NHL breakout players in 2013-14: East

From left: Derick Brassard, Cody Hodgson, Stephen Weiss and Jake Gardiner could all see breakout seasons in 2013-14.

Every NHL season we see old stars fall and new stars emerge, and 2013-14 should be a ripe with players looking to establish themselves as forces to be reckoned with.

Last season in the East, players like the New York Rangers’ Derek Stepan, Nazem Kadri of the Toronto Maple Leafs, and Norris Trophy winner P.K. Subban of the Montreal Candiens, among others, had breakout campaigns.

Those players were difference-makers, and a new crop of difference-makers is set to emerge.

With that, here’s a look at some players on Eastern Conference teams primed to have breakout seasons.

Stephen Weiss, Detroit Red Wings

The former fourth-overall pick in the 2001 NHL Draft had some solid seasons with the Florida Panthers and has been consistent throughout his career. But now, with the chance to play alongside the likes of Pavel Datsyuk, Henrik Zetterberg, Daniel Alfredsson and Johan Franzen, his game should go to another level.

Weiss won’t be expected to bear the load like he was in the Sunshine State, and that will play to his advantage. He’s very skilled down the middle, and the thought of him playing in between Franzen and Alfie should have Wings fans salivating.

The Panthers squads Weiss played on weren’t playoff-calibre teams – apart from in 2011-12 – but Detroit is a perennial contender. It will be exciting to see if Weiss can flourish on a mature team with a coach like Mike Babcock.

Jake Gardiner, Toronto Maple Leafs

If the Jake Gardiner that took control whenever he was on the ice during the Leafs’ playoff series with the Boston Bruins shows up this regular season, the 23-year-old will be regarded as one of the best defencemen in the NHL by the end of the year.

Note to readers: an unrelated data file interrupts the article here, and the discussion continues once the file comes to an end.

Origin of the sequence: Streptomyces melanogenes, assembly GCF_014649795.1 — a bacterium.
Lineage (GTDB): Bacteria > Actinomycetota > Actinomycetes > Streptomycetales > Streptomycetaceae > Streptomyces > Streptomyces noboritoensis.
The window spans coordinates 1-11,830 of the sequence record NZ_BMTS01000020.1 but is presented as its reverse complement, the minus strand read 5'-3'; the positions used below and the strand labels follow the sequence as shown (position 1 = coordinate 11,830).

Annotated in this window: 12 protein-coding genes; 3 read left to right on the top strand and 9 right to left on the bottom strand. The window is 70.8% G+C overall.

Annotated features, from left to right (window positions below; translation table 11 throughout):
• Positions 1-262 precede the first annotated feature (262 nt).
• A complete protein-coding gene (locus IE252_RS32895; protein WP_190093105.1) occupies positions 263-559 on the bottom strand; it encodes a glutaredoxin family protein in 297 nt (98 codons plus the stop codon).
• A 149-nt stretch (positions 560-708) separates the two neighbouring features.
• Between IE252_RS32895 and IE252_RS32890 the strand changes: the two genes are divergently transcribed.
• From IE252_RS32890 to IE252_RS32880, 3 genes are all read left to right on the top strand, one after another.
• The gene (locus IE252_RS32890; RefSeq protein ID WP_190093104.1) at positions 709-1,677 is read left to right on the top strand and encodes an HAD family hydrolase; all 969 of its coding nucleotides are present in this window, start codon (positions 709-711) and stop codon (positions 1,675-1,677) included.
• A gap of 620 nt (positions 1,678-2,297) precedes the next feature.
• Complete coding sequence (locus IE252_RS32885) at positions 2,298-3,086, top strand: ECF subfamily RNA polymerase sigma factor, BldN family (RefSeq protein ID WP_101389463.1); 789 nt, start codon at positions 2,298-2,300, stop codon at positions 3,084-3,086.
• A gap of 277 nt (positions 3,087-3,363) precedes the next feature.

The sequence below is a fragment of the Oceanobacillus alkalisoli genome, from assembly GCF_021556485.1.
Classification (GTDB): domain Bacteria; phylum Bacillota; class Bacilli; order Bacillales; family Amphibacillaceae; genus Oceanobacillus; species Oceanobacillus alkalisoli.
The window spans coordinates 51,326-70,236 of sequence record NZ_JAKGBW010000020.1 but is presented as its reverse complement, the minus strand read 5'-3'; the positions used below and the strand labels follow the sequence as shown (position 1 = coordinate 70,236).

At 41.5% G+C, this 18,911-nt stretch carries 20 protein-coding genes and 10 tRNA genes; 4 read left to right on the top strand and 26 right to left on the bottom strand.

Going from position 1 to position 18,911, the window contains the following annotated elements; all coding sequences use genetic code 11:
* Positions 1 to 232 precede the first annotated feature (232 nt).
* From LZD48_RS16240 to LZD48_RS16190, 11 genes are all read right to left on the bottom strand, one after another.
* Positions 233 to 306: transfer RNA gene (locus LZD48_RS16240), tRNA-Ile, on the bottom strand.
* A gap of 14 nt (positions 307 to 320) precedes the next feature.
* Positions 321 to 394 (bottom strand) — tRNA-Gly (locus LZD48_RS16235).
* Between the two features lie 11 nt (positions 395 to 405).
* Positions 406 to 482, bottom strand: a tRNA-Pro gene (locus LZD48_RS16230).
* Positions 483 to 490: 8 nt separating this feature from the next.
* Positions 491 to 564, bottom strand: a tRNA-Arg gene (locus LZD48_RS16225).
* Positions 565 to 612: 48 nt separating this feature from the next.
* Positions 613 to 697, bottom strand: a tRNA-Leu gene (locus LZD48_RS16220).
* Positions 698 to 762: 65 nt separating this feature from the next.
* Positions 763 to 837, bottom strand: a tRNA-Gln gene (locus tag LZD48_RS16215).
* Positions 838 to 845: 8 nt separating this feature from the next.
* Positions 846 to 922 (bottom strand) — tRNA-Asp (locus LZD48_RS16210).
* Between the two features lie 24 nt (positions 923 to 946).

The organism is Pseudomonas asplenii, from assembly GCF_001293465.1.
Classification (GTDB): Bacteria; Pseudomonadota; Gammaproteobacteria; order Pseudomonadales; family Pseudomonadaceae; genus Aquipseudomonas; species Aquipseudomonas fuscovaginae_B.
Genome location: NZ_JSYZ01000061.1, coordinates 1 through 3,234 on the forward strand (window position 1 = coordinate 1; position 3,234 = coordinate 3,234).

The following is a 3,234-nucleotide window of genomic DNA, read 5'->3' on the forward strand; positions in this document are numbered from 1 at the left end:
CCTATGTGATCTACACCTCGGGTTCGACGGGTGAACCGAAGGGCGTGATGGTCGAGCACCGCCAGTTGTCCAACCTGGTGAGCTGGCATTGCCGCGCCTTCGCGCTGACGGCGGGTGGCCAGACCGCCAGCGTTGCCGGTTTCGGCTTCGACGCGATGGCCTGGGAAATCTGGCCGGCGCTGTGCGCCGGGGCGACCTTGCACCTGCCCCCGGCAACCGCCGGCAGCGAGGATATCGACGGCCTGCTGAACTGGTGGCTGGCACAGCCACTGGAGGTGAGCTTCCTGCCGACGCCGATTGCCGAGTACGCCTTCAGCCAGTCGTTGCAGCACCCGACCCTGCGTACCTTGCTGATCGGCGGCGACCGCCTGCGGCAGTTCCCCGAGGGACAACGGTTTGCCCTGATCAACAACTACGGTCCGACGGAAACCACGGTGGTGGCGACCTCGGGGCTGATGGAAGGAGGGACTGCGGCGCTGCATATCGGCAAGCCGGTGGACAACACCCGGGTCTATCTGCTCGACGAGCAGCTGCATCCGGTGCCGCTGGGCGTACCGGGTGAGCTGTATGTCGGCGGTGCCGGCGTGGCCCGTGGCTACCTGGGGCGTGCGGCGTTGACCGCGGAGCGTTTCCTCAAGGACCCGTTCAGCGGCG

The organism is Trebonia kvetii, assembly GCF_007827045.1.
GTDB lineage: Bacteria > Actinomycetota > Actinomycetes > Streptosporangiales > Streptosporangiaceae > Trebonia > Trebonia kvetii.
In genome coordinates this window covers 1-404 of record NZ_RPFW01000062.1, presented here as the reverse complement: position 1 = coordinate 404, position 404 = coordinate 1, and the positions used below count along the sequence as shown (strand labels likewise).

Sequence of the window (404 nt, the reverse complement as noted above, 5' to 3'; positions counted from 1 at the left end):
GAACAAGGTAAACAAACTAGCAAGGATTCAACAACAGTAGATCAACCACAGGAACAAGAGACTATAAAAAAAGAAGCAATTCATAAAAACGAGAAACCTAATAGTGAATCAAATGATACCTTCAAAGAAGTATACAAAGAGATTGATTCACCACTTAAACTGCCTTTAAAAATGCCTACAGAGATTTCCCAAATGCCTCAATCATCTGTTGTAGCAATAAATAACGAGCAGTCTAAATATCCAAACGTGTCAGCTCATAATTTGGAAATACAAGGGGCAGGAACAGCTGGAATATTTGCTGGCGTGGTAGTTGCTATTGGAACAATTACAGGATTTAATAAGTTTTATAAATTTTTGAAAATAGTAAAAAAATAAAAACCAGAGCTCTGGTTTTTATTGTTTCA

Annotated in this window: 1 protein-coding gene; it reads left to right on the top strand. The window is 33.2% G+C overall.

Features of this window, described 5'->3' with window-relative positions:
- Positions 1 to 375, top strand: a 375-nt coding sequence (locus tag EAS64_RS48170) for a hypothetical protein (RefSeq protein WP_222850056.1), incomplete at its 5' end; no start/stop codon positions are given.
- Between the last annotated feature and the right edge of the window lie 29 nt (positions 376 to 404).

He only registered four assists in 12 regular season games in 2012-13, but his time with the big club was limited after suffering a concussion while playing with the AHL Toronto Marlies during the lockout. The good news for the Leafs? Gardiner is entering this season healthy, and that could spell trouble for opponents.

The Minnesota native has excellent hockey sense, terrific skating ability, and the patience of a savvy veteran. If he can cut down on untimely and risky turnovers, there’s no reason why the skilled blue-liner couldn’t log more than 20 minutes each night for the Blue and White.

Expect a career year from Gardiner, which could potentially lead to a spot on Team USA at the Sochi 2014 Olympics.

Derick Brassard, New York Rangers

Derick Brassard showed plenty of potential in his first five-and-a-half NHL seasons with the Blue Jackets. But when the former sixth-overall pick was traded to the New York Rangers in the spring as part of the deal that sent Marian Gaborik to Columbus, Brassard lit it up on Broadway.

He had had 11 points in 13 regular-season games with the Rangers before averaging a point per game through their 12-game playoff run.

He developed good chemistry with Rick Nash, and if they can build off the success they found late last season, Brassard might put up some huge numbers for the Rangers and new head coach Alain Vigneault.

Mikhail Grabovski, Washington Capitals

There’s no doubt the speedy Belarusian underperformed with the Leafs last season, leading to GM Dave Nonis’s buying out the remainder of his contract. That certainly doesn’t mean Grabovski can no longer produce at a high level.

All the pressure is on Alex Ovechkin in Washington, and Grabovski won’t be scrutinized in the media the way he was on a daily basis in Toronto.

Just as centre Mike Ribeiro excelled with the Caps last season, Grabovski could do the same.